Their benefits don’t end there, however. It’s fairly easy to set up measurements for some performance indicators on landing pages, and because they are also inexpensive to create and deploy, landing pages are one of the most testable assets you can have online. If you ever wondered how a difference in a single word might affect a page’s ability to convert, landing pages will provide you with the best possible testing grounds to find that out.
It’s also hard to understate just how many different occasions or tactics call for the use of landing pages. Want to build a newsletter? Create a landing page. Need to push your new eBook? Make a landing page for that, too. Have a course to sell, a new product, or an event? You guessed it – let people sign up or buy through a landing page. You can offer trials, get people to download your app, or let people know your band is on tour – all with the little help of a landing page.
Landing pages are great and useful, and you’ll likely get plenty of practice building them. But why not give yourself a head start and learn a thing or two about creating landing pages before you dive into it? Here are some things you should keep in mind when building landing pages.
Give Landing Page Builders a Go
We’ve mentioned before that landing pages are easy to build and deploy, and they are, but only if you use the proper tools for it. Creating every landing page from scratch can be a tedious process, and it makes things like testing a real drain on your time.
This being WordPress, however, you can rely on WordPress plugins or even templates to make the process easier and quicker. You’ll still have to make some important design decisions, sure, but a good landing page builder can do a lot of heavy lifting for you.
Keep It On Point
There are many more ways to get a landing page wrong than to get it right. Your copy could be off, or you could have too much or too little of it. You can have too many fields in the form, or your CTA can be drowned out by other visuals on the page.
Landing pages don’t have a lot of elements and every element that’s on them has to serve the same purpose the best it can. That’s why it’s important to get good visuals, and great copy, to have it all follow the same narrative, and lead to the same resolution – filling out the form or clicking the CTA button. Everything that’s “extra” doesn’t belong there.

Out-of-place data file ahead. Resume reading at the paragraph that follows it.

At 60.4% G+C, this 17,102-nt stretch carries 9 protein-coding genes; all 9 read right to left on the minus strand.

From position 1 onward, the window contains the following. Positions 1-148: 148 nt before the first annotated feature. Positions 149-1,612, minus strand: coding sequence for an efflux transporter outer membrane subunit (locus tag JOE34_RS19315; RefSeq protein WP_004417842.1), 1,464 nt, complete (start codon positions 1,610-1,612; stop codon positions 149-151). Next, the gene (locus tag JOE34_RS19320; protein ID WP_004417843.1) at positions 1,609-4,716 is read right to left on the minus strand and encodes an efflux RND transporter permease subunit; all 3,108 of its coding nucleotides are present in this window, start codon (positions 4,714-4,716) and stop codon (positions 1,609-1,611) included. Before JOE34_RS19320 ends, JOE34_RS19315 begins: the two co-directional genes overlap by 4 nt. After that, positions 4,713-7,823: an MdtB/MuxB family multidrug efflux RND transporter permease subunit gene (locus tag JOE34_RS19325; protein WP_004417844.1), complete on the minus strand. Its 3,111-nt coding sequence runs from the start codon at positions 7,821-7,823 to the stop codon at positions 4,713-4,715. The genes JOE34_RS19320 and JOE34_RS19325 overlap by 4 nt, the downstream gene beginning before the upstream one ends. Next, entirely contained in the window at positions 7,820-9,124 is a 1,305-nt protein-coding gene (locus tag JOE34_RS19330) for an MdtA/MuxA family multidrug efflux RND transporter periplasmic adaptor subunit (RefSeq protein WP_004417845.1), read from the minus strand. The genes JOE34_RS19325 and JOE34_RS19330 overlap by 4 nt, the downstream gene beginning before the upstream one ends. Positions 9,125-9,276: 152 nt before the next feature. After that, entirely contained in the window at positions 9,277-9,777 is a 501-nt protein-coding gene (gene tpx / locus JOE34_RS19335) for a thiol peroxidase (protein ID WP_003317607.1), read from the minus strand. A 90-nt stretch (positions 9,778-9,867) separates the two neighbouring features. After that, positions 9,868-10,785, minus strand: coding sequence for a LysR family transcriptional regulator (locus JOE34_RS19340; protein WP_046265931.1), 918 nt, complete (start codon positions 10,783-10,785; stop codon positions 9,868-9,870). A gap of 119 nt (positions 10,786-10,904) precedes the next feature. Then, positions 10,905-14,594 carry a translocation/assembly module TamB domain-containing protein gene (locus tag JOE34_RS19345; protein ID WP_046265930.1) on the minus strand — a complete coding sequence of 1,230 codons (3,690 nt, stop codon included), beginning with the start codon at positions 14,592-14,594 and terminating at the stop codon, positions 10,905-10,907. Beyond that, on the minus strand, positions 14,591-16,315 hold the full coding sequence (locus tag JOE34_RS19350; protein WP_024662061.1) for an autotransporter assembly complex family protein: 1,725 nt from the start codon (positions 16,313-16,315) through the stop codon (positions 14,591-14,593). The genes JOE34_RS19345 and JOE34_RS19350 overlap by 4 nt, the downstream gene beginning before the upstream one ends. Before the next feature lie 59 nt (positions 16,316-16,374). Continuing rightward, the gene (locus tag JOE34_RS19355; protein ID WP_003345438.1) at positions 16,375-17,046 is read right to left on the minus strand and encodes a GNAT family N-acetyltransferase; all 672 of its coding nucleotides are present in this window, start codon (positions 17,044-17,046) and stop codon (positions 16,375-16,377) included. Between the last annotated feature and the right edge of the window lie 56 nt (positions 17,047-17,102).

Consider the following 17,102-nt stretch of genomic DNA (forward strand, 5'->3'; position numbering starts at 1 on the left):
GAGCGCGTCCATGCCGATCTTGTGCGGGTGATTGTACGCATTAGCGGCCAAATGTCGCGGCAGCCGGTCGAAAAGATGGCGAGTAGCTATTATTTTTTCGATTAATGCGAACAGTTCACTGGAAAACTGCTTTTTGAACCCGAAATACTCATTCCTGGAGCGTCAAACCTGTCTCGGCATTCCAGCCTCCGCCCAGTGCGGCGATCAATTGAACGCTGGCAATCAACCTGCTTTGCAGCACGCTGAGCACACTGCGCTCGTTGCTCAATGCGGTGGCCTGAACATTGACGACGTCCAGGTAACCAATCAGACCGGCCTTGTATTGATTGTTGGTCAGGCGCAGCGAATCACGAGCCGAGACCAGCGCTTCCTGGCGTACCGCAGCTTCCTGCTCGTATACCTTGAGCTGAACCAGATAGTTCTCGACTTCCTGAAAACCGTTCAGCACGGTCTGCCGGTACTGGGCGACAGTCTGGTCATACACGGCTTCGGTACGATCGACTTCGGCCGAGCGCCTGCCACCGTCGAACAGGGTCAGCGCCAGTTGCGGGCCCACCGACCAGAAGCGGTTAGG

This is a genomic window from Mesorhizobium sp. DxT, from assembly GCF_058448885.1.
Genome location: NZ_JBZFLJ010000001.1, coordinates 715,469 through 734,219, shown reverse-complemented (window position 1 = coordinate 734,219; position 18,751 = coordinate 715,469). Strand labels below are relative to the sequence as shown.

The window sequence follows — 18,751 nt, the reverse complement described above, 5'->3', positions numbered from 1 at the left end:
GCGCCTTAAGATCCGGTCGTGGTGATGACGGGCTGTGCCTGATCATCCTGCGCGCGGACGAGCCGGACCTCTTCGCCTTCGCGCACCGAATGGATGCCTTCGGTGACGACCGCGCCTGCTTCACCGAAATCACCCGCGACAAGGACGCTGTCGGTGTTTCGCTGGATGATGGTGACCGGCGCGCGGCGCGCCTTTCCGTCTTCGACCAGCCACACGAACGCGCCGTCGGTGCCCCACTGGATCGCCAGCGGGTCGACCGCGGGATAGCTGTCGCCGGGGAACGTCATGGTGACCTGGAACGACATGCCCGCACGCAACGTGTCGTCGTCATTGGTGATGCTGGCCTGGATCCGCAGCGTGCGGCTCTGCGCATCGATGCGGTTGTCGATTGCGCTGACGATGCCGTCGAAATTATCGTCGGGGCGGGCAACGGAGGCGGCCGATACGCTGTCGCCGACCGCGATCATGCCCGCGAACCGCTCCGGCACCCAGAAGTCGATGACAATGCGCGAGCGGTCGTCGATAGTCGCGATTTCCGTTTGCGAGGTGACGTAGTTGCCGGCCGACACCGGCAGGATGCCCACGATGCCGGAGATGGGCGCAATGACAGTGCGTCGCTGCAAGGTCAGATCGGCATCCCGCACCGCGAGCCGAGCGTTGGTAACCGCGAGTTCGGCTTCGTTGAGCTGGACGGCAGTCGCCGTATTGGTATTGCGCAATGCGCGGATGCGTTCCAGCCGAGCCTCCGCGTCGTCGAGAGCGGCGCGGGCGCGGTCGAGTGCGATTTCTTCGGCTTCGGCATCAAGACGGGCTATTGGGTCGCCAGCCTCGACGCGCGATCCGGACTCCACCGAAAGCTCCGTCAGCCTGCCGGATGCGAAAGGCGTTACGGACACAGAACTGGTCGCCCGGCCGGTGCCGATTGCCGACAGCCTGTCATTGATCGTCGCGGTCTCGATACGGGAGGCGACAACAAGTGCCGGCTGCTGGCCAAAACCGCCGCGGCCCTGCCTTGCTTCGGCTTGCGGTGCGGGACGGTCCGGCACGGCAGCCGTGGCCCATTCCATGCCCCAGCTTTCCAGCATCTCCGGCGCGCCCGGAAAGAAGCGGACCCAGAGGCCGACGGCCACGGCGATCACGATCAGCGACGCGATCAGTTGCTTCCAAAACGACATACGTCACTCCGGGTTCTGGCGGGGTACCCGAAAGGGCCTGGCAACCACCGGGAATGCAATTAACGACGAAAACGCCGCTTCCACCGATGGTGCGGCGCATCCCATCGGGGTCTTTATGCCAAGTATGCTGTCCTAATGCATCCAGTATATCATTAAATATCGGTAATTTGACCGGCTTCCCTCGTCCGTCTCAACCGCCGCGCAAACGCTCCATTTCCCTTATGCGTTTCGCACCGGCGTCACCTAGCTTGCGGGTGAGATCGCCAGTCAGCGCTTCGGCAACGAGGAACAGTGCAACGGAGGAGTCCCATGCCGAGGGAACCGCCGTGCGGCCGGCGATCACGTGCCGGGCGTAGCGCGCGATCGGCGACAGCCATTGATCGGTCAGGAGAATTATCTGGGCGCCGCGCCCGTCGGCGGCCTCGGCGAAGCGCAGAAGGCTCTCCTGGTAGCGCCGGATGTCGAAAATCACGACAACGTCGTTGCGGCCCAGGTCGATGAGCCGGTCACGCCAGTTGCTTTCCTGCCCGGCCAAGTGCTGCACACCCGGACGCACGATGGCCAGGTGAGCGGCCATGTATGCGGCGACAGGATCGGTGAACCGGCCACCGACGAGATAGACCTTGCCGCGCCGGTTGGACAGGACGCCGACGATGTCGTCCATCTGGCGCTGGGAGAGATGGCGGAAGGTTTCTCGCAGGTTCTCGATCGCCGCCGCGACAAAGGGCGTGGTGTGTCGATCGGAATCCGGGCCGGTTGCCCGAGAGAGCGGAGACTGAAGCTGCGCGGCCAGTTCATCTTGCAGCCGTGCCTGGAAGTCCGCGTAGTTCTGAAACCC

Use Different Ways to Drive Traffic to Landing Pages
How do you get people to visit your landing pages? In the same way you would get them to visit any other page on your website. You can have search engines or social media ads to get traffic to your landing pages. You can also have various organic sources, too, as well as emails and referrals.
You can have different landing pages for different traffic sources or use different sources to target different segments of your audience. There’s plenty of fun stuff you can do with mixing and matching landing pages and traffic sources. So get ready for it, create a system, and remember to track who came from where.
It goes without saying that everything that goes on with a landing page can be tracked and that most of the things that can be tracked should be tracked. Whatever tool you’re using to monitor performance and gather metrics and indicators should be hooked up to your landing pages and taking in all the data you can later use to improve your pages’ performance.
Let’s Wrap It Up!
Landing pages are invaluable assets for any type of website – you can have an affiliate blog, a store, or a business website for your bakery, and sooner or later you’ll find a use for a landing page. Because they’re so effective and easy to set up and get online, it’s easy to get carried away and release landing pages without proper forethought. Don’t get into that trap – make sure you know what they are, how to use them, and how to build them first. At the very least, set up the tracking that will let you learn from mistakes and improve your landing page game.
We hope this article was helpful. If you liked it, feel free to check out some of these articles as well!